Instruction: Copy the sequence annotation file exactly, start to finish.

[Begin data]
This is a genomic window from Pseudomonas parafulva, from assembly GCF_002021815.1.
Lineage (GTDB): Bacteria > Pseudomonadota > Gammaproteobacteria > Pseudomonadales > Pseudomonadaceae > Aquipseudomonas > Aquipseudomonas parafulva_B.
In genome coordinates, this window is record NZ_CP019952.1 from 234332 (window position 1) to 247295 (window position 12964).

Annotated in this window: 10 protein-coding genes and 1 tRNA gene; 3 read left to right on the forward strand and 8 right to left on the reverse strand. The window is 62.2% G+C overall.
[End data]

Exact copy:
This is a genomic window from Pseudomonas parafulva, from assembly GCF_002021815.1.
Lineage (GTDB): Bacteria > Pseudomonadota > Gammaproteobacteria > Pseudomonadales > Pseudomonadaceae > Aquipseudomonas > Aquipseudomonas parafulva_B.
In genome coordinates, this window is record NZ_CP019952.1 from 234332 (window position 1) to 247295 (window position 12964).

Annotated in this window: 10 protein-coding genes and 1 tRNA gene; 3 read left to right on the forward strand and 8 right to left on the reverse strand. The window is 62.2% G+C overall.